I mean, Downey Jr. makes some reference to the suits being coded to an individual like him or his best pal Col. Rhodes AKA War Machine/Iron Patriot (Don Cheadle).  But he never says how they're coded, like voice or fingerprint or DNA or dick size based on precision laser measurement to ensure that only one big swinging dick could operate any one machine.  But the Big Bad and his cronies seem to be able to use the suits at their whim, which either means that Stark Enterprises electronic security isn't worth shit or this guy is a master hacker that can bring down a firewall just by winking at it.  Also, earlier in the film, Pepper Potts (Gwynyth Paltrow) just kind of hops into a suit. The movie never makes it clear whether that particular suit was "coded" for Potts, or if they're all coded for her in case of emergency situations, or if it takes less time and effort for Downey Jr. to reprogram a suit than it does for him to activate the House Party Protocol (seriously, six fucking words!).

AVENGERS 2, here I come...
As a side note, why is the US government letting Col. Rhodes continue to be the one to fly around in this untested prototype armour?  Did they just let him keep doing it because, shucks, he was Downey Jr.'s friend who gave it to him "for keepsies?"  Wouldn't they get a whole bunch of their top military guys and evaluate their physical, intellectual, and psychological competencies to see who was best suited to drive this flying tank? Why would it be allowed in service at all?  If any government got their hands on a piece of tech like that, isn't the first thing they would do would be to bury it in a lab somewhere in an Area 51-type installation for the next 20 years running tests and reverse-engineering the shit out of that? Who the fuck authorized a project code-named War Machine where one man was given the miniaturized equivalent of the presidential nuclear launch codes?

Also, I guess these suits aren't powered by the miniature ARC reactor embedded in Tony Stark's/Downey Jr.'s chest that served as a central plot point for the first IRON MAN film.  Now they just seemed to be mass-produced and embedded in each of the Iron Man suits, which really makes it a lot more convenient when bad guys steal one and reprogram it, because now they don't have to worry about powering the fucking thing like the Big Lebowski did in the first film.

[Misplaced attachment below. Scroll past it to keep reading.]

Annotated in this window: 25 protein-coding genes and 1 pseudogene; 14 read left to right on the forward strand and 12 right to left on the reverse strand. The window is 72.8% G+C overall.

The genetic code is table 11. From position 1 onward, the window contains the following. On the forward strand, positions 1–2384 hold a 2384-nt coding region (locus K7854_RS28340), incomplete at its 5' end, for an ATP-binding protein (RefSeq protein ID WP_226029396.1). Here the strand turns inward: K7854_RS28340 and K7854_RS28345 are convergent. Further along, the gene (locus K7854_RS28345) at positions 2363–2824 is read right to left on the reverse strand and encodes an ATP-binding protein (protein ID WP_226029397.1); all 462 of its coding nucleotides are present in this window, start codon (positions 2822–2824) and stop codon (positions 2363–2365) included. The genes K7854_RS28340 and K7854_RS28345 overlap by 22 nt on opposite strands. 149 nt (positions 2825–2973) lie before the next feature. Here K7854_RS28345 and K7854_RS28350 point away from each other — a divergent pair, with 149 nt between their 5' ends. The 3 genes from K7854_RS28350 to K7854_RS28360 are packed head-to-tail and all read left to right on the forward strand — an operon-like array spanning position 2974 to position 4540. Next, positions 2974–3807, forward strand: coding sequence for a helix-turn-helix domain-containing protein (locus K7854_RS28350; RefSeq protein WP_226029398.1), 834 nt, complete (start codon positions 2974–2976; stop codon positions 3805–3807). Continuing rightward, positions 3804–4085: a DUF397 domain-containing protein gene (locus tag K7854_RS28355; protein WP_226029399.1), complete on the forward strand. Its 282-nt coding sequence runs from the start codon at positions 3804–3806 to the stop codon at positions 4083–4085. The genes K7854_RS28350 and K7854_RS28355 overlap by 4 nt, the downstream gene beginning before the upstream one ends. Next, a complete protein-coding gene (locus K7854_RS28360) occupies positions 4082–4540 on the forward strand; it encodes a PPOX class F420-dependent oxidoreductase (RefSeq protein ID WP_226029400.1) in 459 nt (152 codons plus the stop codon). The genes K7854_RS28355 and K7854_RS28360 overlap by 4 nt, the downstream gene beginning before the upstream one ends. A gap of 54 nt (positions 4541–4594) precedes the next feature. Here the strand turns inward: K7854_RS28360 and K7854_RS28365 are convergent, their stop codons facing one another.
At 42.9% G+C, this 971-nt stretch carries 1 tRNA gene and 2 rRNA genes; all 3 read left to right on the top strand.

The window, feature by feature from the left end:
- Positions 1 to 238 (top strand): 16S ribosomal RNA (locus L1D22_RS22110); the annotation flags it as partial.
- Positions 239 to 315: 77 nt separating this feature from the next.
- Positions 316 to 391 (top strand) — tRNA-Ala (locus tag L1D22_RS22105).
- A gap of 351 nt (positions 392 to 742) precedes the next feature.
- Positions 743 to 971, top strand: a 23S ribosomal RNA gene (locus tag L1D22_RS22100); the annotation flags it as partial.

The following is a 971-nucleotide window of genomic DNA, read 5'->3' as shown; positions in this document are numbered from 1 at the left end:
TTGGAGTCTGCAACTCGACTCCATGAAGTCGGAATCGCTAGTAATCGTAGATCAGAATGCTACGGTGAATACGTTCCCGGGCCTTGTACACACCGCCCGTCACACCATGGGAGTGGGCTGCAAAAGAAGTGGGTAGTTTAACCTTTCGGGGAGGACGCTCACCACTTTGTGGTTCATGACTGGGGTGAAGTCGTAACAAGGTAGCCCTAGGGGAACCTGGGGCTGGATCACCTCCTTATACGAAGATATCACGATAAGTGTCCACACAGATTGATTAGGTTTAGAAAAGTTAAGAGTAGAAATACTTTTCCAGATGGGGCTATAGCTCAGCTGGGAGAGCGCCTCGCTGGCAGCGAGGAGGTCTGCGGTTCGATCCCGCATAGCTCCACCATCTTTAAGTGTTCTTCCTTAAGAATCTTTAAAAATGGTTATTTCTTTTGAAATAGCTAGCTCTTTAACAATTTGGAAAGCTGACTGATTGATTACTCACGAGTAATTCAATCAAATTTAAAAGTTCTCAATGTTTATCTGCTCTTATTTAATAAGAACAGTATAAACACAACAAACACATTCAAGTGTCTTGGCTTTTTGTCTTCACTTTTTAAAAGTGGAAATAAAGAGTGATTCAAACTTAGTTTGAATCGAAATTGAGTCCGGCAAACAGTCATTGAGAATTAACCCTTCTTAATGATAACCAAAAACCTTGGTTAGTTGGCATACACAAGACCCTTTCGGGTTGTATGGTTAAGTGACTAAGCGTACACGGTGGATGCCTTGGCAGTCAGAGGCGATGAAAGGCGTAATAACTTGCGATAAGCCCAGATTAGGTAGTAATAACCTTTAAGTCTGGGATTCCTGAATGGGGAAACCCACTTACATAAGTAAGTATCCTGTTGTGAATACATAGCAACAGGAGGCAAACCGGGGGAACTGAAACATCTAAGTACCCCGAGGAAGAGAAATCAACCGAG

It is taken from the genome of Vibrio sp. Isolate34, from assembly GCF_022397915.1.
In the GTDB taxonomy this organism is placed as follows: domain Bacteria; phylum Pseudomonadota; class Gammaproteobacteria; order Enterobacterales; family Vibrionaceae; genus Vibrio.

It's a bunch of little things, but the effect is cumulative. Taken all together, it's the same as having one huge thing (like Andre the Giant) and pretty soon the dominoes will fall like a house of cards and we're left with a Hulk-sized hole in the rules of the narrative Universe.

Oh My Darling Clementine

Every good hero needs an equally compelling villain to motivate him properly and spew out effective catch phrases for the marketing department to sink their teeth into.  Now, the bad guys seemed sufficiently powerful to provide a challenge for Iron Man, but they were also bland and unmemorable and had absolutely no emotional resonance.  There was no connection between the ultimate villain Aldrich Killian (Guy Pearce) and Iron Man except for the fact that a much younger, much nerdier Killian was rejected by Stark/Downey Jr. years earlier.  As a compadre of mine pointed out, it was exactly the same plot device used in BATMAN FOREVER only they replaced Jim Carry and Val Kilmer with Guy Pierce and Robert Downey Jr.

Any comparison to BATMAN FOREVER is never favorable, but seeing as how Joel Schumacher's two shit-tastic Batman movies did their best to ruin superhero movies for everybody just a couple of decades ago (and now I feel fucking old), you'd think filmmakers working within the genre today would be extra cognizant of those pitfalls. But I guess the minds behind IRON MAN 3 figured they could just throw a bunch of shit up on the screen and eventually something would stick.

You don't fuck with Gandhi, son.